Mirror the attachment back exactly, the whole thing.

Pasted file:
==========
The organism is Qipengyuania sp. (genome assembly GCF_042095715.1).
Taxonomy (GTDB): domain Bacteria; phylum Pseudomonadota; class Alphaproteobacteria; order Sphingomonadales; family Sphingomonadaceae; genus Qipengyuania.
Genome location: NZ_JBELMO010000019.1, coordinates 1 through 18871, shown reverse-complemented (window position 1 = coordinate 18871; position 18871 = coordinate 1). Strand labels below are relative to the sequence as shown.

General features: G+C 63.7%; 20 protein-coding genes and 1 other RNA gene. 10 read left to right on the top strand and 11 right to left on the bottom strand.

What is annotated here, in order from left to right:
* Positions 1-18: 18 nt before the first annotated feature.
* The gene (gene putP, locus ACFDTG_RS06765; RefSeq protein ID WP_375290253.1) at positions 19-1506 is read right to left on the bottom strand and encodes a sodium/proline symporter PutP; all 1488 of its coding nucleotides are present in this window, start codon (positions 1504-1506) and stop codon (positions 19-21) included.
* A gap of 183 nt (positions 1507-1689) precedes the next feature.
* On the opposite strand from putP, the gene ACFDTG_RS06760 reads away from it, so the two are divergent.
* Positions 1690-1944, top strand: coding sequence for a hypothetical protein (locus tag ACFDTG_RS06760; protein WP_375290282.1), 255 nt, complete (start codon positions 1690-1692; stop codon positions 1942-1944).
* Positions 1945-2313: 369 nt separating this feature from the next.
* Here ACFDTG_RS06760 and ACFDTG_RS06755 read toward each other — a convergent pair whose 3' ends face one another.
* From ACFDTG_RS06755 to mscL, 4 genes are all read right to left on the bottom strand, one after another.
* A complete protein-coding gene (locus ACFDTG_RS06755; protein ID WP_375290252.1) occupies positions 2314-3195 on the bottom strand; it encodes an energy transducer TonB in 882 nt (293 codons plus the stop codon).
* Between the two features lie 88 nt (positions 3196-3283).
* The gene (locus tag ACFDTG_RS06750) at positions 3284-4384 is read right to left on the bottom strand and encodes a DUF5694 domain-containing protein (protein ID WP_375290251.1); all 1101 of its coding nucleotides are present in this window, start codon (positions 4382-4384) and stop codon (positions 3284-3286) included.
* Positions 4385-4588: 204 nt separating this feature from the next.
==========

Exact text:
The organism is Qipengyuania sp. (genome assembly GCF_042095715.1).
Taxonomy (GTDB): domain Bacteria; phylum Pseudomonadota; class Alphaproteobacteria; order Sphingomonadales; family Sphingomonadaceae; genus Qipengyuania.
Genome location: NZ_JBELMO010000019.1, coordinates 1 through 18871, shown reverse-complemented (window position 1 = coordinate 18871; position 18871 = coordinate 1). Strand labels below are relative to the sequence as shown.

General features: G+C 63.7%; 20 protein-coding genes and 1 other RNA gene. 10 read left to right on the top strand and 11 right to left on the bottom strand.

What is annotated here, in order from left to right:
* Positions 1-18: 18 nt before the first annotated feature.
* The gene (gene putP, locus ACFDTG_RS06765; RefSeq protein ID WP_375290253.1) at positions 19-1506 is read right to left on the bottom strand and encodes a sodium/proline symporter PutP; all 1488 of its coding nucleotides are present in this window, start codon (positions 1504-1506) and stop codon (positions 19-21) included.
* A gap of 183 nt (positions 1507-1689) precedes the next feature.
* On the opposite strand from putP, the gene ACFDTG_RS06760 reads away from it, so the two are divergent.
* Positions 1690-1944, top strand: coding sequence for a hypothetical protein (locus tag ACFDTG_RS06760; protein WP_375290282.1), 255 nt, complete (start codon positions 1690-1692; stop codon positions 1942-1944).
* Positions 1945-2313: 369 nt separating this feature from the next.
* Here ACFDTG_RS06760 and ACFDTG_RS06755 read toward each other — a convergent pair whose 3' ends face one another.
* From ACFDTG_RS06755 to mscL, 4 genes are all read right to left on the bottom strand, one after another.
* A complete protein-coding gene (locus ACFDTG_RS06755; protein ID WP_375290252.1) occupies positions 2314-3195 on the bottom strand; it encodes an energy transducer TonB in 882 nt (293 codons plus the stop codon).
* Between the two features lie 88 nt (positions 3196-3283).
* The gene (locus tag ACFDTG_RS06750) at positions 3284-4384 is read right to left on the bottom strand and encodes a DUF5694 domain-containing protein (protein ID WP_375290251.1); all 1101 of its coding nucleotides are present in this window, start codon (positions 4382-4384) and stop codon (positions 3284-3286) included.
* Positions 4385-4588: 204 nt separating this feature from the next.